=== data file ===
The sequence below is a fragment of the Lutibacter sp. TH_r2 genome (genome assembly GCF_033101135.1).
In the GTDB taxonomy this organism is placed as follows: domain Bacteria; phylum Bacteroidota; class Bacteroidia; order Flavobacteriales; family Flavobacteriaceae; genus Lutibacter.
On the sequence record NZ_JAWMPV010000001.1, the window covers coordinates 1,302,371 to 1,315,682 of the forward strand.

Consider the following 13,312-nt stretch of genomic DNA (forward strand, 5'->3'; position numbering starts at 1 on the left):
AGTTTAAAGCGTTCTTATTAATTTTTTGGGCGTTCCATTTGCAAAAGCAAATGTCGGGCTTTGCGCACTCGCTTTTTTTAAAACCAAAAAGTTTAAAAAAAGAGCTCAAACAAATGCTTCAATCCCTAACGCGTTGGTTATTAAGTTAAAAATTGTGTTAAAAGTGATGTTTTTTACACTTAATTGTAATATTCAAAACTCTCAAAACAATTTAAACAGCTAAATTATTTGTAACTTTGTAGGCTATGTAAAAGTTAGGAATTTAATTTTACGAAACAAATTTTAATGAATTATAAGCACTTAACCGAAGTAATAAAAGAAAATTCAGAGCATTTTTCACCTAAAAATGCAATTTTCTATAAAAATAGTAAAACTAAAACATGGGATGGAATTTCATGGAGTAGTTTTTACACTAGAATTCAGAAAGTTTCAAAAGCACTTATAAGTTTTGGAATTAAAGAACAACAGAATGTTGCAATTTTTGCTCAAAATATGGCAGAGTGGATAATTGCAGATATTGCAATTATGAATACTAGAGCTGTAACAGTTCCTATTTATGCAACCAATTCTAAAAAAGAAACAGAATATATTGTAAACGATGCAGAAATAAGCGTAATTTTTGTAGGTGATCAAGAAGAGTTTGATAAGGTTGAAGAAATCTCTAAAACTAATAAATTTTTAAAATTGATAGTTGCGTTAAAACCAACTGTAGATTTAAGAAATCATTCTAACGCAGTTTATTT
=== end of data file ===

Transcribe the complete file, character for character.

The sequence below is a fragment of the Lutibacter sp. TH_r2 genome (genome assembly GCF_033101135.1).
In the GTDB taxonomy this organism is placed as follows: domain Bacteria; phylum Bacteroidota; class Bacteroidia; order Flavobacteriales; family Flavobacteriaceae; genus Lutibacter.
On the sequence record NZ_JAWMPV010000001.1, the window covers coordinates 1,302,371 to 1,315,682 of the forward strand.

Consider the following 13,312-nt stretch of genomic DNA (forward strand, 5'->3'; position numbering starts at 1 on the left):
AGTTTAAAGCGTTCTTATTAATTTTTTGGGCGTTCCATTTGCAAAAGCAAATGTCGGGCTTTGCGCACTCGCTTTTTTTAAAACCAAAAAGTTTAAAAAAAGAGCTCAAACAAATGCTTCAATCCCTAACGCGTTGGTTATTAAGTTAAAAATTGTGTTAAAAGTGATGTTTTTTACACTTAATTGTAATATTCAAAACTCTCAAAACAATTTAAACAGCTAAATTATTTGTAACTTTGTAGGCTATGTAAAAGTTAGGAATTTAATTTTACGAAACAAATTTTAATGAATTATAAGCACTTAACCGAAGTAATAAAAGAAAATTCAGAGCATTTTTCACCTAAAAATGCAATTTTCTATAAAAATAGTAAAACTAAAACATGGGATGGAATTTCATGGAGTAGTTTTTACACTAGAATTCAGAAAGTTTCAAAAGCACTTATAAGTTTTGGAATTAAAGAACAACAGAATGTTGCAATTTTTGCTCAAAATATGGCAGAGTGGATAATTGCAGATATTGCAATTATGAATACTAGAGCTGTAACAGTTCCTATTTATGCAACCAATTCTAAAAAAGAAACAGAATATATTGTAAACGATGCAGAAATAAGCGTAATTTTTGTAGGTGATCAAGAAGAGTTTGATAAGGTTGAAGAAATCTCTAAAACTAATAAATTTTTAAAATTGATAGTTGCGTTAAAACCAACTGTAGATTTAAGAAATCATTCTAACGCAGTTTATTT